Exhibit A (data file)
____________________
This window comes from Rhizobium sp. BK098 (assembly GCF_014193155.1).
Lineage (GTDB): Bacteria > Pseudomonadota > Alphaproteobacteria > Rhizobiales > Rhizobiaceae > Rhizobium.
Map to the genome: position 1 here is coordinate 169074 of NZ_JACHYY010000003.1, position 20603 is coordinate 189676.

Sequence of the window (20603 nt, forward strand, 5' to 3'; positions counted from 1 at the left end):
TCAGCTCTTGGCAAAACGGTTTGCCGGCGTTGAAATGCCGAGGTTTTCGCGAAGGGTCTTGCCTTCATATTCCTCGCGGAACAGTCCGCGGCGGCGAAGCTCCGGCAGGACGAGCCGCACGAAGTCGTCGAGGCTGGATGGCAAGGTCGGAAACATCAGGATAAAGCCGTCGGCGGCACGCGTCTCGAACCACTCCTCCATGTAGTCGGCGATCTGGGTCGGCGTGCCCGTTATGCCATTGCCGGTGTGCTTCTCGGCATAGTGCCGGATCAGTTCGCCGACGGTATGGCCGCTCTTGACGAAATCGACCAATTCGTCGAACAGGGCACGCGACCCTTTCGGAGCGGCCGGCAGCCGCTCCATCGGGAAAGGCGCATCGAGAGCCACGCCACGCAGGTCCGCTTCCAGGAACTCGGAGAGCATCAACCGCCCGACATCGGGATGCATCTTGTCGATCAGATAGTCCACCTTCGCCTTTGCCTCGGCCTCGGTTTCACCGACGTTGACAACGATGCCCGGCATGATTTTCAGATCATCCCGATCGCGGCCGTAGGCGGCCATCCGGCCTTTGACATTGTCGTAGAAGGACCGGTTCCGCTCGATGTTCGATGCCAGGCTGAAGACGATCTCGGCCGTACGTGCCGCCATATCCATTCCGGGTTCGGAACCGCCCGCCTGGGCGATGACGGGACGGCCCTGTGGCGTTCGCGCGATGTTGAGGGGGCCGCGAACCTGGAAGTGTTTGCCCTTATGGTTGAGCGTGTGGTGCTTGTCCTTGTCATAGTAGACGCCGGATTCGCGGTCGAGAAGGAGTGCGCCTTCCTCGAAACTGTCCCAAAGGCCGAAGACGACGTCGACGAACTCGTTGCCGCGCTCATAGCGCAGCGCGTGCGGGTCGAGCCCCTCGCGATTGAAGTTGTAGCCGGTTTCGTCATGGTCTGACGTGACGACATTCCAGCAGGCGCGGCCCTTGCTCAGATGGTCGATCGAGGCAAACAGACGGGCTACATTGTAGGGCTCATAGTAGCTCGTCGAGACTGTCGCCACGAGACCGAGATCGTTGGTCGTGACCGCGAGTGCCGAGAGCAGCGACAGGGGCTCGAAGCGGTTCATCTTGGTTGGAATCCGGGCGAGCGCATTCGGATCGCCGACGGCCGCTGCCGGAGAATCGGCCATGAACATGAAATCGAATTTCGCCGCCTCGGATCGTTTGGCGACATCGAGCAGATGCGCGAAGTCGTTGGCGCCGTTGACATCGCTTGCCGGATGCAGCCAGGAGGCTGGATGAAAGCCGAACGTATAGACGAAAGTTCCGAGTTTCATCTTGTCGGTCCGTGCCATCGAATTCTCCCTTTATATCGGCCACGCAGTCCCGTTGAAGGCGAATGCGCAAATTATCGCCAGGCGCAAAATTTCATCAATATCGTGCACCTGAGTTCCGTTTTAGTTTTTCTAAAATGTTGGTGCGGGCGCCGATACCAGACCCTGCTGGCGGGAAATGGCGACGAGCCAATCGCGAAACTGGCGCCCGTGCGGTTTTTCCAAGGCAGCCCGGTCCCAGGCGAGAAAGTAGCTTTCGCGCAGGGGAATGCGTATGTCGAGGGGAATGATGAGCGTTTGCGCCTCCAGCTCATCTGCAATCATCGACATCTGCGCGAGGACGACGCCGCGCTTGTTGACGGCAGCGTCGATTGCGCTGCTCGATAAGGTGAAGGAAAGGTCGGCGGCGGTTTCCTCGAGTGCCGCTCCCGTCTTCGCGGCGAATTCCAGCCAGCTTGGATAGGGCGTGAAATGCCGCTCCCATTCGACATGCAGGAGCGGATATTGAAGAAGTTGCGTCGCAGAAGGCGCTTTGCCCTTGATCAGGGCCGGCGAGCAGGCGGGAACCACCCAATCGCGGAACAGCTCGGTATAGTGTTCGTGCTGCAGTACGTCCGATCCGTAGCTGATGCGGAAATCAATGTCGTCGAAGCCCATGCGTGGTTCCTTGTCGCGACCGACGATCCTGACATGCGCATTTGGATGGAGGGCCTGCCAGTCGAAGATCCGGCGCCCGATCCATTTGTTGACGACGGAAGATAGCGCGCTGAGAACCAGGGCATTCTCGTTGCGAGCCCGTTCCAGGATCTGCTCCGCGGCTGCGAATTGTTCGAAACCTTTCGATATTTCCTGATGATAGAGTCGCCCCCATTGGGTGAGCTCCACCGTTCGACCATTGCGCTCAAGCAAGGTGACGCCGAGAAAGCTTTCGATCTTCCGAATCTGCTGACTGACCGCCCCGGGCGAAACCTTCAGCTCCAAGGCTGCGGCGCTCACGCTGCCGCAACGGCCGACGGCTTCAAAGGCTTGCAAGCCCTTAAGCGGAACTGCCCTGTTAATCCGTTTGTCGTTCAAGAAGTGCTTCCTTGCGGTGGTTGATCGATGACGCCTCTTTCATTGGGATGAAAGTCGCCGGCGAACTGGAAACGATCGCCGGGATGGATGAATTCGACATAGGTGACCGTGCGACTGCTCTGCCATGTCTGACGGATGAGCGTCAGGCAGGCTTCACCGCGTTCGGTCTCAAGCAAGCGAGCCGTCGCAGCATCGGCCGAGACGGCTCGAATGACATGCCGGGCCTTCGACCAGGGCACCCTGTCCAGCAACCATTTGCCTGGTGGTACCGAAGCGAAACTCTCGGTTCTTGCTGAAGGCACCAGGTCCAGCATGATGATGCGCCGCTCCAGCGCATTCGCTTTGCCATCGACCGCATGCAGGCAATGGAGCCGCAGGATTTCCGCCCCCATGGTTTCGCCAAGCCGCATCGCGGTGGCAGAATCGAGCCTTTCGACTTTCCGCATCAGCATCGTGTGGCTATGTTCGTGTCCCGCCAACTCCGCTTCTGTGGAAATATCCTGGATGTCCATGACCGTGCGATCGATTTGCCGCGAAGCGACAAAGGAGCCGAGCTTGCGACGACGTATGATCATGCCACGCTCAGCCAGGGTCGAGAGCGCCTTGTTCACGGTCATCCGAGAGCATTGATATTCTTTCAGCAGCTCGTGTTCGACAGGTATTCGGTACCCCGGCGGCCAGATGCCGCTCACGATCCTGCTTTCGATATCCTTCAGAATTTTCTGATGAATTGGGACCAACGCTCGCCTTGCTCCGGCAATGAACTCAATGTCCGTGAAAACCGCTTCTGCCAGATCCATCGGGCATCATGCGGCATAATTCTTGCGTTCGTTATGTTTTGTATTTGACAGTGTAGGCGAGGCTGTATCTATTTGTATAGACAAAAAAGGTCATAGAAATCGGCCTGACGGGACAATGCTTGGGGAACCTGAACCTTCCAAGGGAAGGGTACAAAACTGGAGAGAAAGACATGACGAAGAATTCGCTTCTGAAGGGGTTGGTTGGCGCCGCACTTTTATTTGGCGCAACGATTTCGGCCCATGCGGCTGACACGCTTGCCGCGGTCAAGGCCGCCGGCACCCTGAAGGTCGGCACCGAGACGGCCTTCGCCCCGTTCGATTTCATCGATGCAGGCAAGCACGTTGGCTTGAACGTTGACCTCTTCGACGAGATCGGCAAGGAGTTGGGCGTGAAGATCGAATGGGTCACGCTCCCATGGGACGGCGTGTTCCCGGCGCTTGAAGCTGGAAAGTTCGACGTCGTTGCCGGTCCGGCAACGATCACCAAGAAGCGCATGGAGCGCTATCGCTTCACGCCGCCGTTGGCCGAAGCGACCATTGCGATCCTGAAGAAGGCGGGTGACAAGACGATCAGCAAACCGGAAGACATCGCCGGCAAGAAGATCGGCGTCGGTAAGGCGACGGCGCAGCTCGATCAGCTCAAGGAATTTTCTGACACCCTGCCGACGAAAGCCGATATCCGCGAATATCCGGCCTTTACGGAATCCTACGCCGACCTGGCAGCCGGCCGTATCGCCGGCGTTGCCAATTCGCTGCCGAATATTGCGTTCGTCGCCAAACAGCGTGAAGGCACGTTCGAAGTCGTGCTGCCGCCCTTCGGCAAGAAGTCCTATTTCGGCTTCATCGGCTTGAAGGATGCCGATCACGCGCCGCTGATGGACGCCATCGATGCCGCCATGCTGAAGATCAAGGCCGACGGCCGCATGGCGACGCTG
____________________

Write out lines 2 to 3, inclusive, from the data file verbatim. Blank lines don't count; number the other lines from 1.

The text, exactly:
Lineage (GTDB): Bacteria > Pseudomonadota > Alphaproteobacteria > Rhizobiales > Rhizobiaceae > Rhizobium.
Map to the genome: position 1 here is coordinate 169074 of NZ_JACHYY010000003.1, position 20603 is coordinate 189676.